How to Stop Impulse Buying and Hold Onto Your Money

Impulse buys are those random, unnecessary purchases that eat into your potential savings. You make them without thinking, which is why you can’t seem to recall what happened to that $20 bill in your wallet or how your budget got so off balance.

It all adds up — your morning Starbucks pick-me-up ($6), the stylish bag you saw and just had to have during your Target grocery run ($30), the cookies you bought from the Girl Scouts in the entryway — it’s a good cause, right? ($5), and the Chipotle you decided to grab on the way home because you’re too tired to cook ($9).

Before you know it, you’ve spent $50 over the course of the day on impulse buys. It happens to the best of us.

Retail marketers are trained in sneaky tactics that influence our urge to buy. Our personalities and moods can also lead to impulse shopping — retail therapy is real. In an article in Psychology Todaypublic health specialist Elana Sandler said retail therapy can be a beneficial way to feel renewed, especially in difficult times.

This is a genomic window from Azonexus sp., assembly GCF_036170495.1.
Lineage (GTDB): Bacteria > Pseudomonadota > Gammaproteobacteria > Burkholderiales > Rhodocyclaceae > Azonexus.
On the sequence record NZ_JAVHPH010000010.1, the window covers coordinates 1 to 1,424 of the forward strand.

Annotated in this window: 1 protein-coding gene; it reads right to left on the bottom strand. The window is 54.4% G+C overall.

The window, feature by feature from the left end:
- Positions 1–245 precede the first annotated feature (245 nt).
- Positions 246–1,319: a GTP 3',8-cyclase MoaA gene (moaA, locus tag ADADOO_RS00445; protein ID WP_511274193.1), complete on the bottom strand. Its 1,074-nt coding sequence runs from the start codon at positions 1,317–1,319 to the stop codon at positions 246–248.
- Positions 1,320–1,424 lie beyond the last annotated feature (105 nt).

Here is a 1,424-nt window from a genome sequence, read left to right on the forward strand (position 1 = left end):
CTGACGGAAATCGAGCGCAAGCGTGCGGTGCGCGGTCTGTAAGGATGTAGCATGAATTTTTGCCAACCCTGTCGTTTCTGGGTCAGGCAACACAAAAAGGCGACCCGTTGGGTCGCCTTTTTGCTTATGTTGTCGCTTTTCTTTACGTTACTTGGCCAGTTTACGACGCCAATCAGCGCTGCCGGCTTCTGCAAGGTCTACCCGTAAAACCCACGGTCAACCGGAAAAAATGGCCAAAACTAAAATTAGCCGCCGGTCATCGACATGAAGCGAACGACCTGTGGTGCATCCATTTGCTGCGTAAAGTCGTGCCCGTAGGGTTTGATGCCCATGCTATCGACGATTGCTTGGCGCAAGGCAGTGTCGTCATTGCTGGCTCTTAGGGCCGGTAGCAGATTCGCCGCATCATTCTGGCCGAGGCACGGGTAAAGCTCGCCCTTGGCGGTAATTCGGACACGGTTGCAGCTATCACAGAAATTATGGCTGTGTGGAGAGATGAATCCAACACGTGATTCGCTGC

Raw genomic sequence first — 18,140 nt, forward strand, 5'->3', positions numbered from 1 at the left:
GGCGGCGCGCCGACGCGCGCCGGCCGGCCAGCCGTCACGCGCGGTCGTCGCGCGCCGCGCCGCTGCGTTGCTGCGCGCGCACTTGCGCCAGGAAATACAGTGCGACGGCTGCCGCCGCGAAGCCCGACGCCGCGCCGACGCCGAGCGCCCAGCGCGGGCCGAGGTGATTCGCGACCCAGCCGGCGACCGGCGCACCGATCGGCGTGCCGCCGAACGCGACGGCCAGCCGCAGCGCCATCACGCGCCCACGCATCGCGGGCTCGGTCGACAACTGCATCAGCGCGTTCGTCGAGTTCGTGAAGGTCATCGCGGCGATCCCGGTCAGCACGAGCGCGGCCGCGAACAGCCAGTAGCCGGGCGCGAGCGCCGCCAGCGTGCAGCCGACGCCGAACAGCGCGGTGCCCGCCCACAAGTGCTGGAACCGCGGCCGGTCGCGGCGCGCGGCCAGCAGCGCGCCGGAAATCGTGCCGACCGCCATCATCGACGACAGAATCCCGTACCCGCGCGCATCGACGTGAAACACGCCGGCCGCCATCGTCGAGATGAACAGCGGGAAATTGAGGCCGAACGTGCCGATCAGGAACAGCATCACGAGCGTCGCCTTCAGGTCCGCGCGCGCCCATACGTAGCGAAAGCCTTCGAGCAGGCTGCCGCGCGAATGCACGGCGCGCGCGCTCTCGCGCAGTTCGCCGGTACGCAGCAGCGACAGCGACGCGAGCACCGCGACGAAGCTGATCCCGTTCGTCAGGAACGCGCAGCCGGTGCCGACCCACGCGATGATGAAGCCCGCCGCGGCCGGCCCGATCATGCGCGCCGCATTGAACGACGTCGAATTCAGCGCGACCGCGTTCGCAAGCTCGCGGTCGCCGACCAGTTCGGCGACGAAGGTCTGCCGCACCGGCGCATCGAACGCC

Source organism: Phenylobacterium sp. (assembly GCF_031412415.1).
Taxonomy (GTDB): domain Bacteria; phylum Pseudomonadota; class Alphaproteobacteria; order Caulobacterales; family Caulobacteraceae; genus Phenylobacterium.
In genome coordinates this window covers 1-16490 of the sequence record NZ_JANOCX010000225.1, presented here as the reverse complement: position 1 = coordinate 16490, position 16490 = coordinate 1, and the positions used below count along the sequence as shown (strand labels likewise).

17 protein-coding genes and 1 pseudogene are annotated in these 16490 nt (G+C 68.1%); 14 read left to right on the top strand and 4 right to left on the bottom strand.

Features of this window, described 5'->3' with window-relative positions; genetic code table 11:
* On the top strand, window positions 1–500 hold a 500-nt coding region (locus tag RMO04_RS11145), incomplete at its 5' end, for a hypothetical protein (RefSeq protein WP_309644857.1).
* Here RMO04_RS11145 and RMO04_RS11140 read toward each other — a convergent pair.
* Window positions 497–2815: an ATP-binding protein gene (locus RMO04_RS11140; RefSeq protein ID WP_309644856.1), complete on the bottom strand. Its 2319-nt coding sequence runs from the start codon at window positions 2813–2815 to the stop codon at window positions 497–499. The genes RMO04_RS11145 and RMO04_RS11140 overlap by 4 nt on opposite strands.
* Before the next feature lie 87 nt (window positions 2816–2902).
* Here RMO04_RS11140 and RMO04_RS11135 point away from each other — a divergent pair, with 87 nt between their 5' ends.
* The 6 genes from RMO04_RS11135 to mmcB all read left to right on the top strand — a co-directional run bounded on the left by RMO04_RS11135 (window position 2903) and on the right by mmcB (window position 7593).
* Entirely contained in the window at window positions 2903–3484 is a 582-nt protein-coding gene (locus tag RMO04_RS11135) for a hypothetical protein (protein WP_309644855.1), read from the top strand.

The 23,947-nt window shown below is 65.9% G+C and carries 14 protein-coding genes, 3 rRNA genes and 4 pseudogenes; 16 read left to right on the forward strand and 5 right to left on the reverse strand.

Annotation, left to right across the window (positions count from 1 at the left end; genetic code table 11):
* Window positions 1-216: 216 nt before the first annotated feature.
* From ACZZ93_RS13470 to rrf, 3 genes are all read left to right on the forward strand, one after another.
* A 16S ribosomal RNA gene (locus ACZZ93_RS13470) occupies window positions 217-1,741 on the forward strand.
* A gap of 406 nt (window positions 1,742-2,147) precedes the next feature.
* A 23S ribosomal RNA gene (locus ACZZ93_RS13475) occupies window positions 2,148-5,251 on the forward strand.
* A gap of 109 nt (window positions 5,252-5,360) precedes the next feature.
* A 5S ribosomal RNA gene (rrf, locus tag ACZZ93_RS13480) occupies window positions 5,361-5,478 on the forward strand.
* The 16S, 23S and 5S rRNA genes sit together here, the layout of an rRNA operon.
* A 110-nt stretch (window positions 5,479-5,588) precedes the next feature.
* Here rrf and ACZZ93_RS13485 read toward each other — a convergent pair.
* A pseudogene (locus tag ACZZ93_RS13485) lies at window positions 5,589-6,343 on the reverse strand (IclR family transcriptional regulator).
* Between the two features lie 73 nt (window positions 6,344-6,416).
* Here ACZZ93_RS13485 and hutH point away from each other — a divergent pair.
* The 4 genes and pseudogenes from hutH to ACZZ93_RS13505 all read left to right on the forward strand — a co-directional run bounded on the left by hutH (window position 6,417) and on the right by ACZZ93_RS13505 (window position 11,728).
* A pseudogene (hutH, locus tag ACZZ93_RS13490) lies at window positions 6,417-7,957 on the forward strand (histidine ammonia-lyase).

No matter your trigger, it’s important to become more conscious of your spending habits. Imagine how much better off your finances would be if you saved every penny you mindlessly spent on stuff you don’t really need.

How to Stop Impulse Buying

Find yourself getting sucked into frivolous spending? Here is some practical advice you can put into action to keep more money in your wallet.

1. Get Serious About Your Budget

Have a clear picture of your finances and review them monthly, if not weekly. Everyone can use a little help or motivation with budgeting, and there’s an app for that. Or, use the cash envelope method to help stick to the budget you’ve set. When you have defined financial goals and a budget to match, impulse buys will be harder to justify.

Unless you have the self-discipline of a monk, there are going to be times when you want to indulge just a little bit. A budget that only covers basic life essentials? Not…

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